- The rear is run much softer on the wheel rates and the bumpstop ranges on the front and rear are kept quite low. This ensures that the car does become unstable on corner entries owing to the lower downforce and drag levels.
- Additionally softer ARBs have been used as the aerodynamics are not the top priority in the setup. This ensures that the car can still maintain enough mechanical grip through slow speed corners.
- The low wing setup is specifically designed to work around Monza, being one of the few tracks where such a low level works as the optimal compromise.
- The rears are run even softer than the medium downforce setup to ensure better rear end grip.
- The low preload helps with overall traction post apex and also helps with narrow corner entries such as Lesmo and Ascari corners.
- The dampers have been optimised to help with pitch control into fast corners since there is very little aero load pressing the car down. The relatively soft car configuration helps with maximising straight line speed.
Porsche 992 GT3 Cup
- With only ARBs and toe available to change in the Porsche cup setup a lot of different tests and combinations were tried between these settings.
- The camber is run very negative to help with the overall grip levels. More neutral values were tested but they did not provide enough grip on the rear end.
- The toe appears to be very sensitive in this car and works in very limited combinations for the front and rear. The front is set quite negative to help with overall stability on entry since the ride height is run quite low on the front to maintain enough rotation for the high wing. The rear toe is run quite positive to help with overall traction, since the car does not have a traction control system in built.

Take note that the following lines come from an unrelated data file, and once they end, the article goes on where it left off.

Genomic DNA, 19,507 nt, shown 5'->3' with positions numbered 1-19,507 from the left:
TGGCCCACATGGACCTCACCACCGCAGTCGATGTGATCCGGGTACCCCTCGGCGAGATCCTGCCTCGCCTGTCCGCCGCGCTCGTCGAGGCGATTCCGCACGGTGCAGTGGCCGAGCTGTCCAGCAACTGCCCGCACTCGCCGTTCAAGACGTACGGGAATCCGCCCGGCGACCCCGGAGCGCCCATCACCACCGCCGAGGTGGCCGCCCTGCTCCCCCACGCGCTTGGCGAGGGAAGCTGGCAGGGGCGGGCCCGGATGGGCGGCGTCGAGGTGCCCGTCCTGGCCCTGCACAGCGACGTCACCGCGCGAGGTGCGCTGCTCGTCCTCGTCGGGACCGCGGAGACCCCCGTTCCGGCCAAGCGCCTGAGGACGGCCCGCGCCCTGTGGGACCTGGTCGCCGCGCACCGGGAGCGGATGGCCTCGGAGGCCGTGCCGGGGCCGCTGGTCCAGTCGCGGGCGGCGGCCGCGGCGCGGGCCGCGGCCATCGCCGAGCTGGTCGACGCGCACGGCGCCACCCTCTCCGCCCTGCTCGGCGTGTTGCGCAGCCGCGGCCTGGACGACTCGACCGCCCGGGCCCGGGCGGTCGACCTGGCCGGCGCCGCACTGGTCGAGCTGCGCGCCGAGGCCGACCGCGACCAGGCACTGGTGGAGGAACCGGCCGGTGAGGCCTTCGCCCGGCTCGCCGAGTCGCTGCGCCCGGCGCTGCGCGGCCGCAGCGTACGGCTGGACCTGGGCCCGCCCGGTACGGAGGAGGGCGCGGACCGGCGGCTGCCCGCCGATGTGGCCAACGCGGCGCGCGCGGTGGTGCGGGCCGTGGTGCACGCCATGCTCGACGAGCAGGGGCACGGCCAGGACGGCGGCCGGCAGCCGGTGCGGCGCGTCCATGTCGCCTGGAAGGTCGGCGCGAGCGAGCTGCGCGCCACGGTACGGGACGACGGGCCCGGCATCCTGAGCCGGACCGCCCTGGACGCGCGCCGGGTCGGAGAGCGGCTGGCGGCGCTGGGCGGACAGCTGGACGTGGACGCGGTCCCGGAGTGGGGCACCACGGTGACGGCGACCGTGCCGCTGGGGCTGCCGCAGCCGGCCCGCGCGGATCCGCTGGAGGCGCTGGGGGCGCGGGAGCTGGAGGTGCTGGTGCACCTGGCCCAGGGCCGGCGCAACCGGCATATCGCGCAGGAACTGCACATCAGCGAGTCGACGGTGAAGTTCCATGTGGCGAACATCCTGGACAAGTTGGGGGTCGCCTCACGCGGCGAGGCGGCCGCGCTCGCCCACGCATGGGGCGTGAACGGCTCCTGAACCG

- The approach for the CDA4 setups has been to maximise mechanical grip and entry stability for the car. The ARBs were quite stiff in the CDA3 variant to provide roll stability however it also makes the mechanical grip severely limited making the car much more difficult to drive, having a much smaller working window before losing grip.
- In the case of the ARBs being too soft, the roll effect becomes overpowering making the car snap after gradual oversteer close to the apex. Hence a slightly soft combination for the ARBs were used, but not too soft so as to compromise the aerodynamics of the vehicle.
- In the case of the medium downforce setup a slightly stiffer ARB combination works with the setup mainly being useful on a track such as Spa where roll stability is quite important over elevation changes. The high downforce setup can also work as an alternative.
- Tests were done with various downforce levels, but the lower the wing goes with the car the more unstable it becomes irrespective of the ride height. This is mainly due to the limited roll combinations that can be used for the car.
- The vehicle also lacks traction control which makes optimising rear end grip without compromising high speed rotation very limited, since damper adjustment is not an option.
- Having done these tests and trying higher downforce variants it has been determined that a higher wing level works as a better compromise at Monza. This is the reason we have chosen not to include a low downforce variant for this car.
- The high and medium downforce run quite different mechanical settings which can both be used as alternatives based on your preference for either mechanical grip or roll stability.